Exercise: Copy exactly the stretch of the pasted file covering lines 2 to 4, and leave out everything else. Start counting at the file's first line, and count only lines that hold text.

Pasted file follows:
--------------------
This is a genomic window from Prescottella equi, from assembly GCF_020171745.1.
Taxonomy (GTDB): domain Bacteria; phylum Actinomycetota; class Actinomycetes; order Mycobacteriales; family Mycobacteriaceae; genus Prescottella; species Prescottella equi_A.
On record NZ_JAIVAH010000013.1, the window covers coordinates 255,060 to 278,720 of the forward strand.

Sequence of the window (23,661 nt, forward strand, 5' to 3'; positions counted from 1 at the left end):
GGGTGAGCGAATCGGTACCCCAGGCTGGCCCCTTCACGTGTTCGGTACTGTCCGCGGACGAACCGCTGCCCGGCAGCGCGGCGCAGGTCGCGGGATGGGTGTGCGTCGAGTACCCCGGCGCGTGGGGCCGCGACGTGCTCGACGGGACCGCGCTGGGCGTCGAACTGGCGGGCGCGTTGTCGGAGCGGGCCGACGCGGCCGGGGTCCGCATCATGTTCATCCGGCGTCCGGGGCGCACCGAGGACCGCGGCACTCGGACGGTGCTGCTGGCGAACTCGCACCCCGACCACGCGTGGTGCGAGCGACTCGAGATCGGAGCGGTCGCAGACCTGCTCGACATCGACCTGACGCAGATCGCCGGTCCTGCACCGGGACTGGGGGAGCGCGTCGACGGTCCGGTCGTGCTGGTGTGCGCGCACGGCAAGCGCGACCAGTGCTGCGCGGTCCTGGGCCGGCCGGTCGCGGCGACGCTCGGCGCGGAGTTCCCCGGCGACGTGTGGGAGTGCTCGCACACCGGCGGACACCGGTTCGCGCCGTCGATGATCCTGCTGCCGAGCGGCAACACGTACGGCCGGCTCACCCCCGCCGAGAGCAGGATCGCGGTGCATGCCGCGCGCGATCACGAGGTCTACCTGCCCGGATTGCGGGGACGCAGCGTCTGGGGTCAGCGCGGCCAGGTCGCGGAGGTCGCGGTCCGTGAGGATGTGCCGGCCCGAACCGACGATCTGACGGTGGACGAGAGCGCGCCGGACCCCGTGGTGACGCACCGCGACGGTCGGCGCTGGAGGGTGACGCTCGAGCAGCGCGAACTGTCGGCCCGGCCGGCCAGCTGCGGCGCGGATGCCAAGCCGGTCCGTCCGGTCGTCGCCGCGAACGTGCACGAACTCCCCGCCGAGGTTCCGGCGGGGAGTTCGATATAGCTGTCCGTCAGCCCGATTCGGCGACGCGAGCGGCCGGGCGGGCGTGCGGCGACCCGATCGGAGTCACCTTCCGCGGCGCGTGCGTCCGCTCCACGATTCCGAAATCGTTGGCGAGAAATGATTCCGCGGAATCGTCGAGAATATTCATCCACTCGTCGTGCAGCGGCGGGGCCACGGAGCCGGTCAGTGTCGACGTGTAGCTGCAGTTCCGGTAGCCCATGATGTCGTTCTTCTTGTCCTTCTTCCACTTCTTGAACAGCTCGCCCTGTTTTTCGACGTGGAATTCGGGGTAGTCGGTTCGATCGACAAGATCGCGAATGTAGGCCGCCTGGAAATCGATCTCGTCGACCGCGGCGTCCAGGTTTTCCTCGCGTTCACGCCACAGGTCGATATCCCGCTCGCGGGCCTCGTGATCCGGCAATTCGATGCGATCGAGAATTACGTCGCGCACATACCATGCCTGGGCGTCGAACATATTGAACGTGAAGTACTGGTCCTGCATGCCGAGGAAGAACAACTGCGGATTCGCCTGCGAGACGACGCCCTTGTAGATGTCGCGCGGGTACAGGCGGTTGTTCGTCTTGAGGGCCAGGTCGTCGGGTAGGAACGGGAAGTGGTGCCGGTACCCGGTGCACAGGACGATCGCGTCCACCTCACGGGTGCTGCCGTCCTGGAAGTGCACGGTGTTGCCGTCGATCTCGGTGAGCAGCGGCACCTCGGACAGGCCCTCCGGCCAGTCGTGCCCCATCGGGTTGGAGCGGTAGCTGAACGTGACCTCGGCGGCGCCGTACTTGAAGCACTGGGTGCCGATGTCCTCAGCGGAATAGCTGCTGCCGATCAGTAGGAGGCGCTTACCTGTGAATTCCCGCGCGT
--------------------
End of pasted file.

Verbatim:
Taxonomy (GTDB): domain Bacteria; phylum Actinomycetota; class Actinomycetes; order Mycobacteriales; family Mycobacteriaceae; genus Prescottella; species Prescottella equi_A.
On record NZ_JAIVAH010000013.1, the window covers coordinates 255,060 to 278,720 of the forward strand.

Sequence of the window (23,661 nt, forward strand, 5' to 3'; positions counted from 1 at the left end):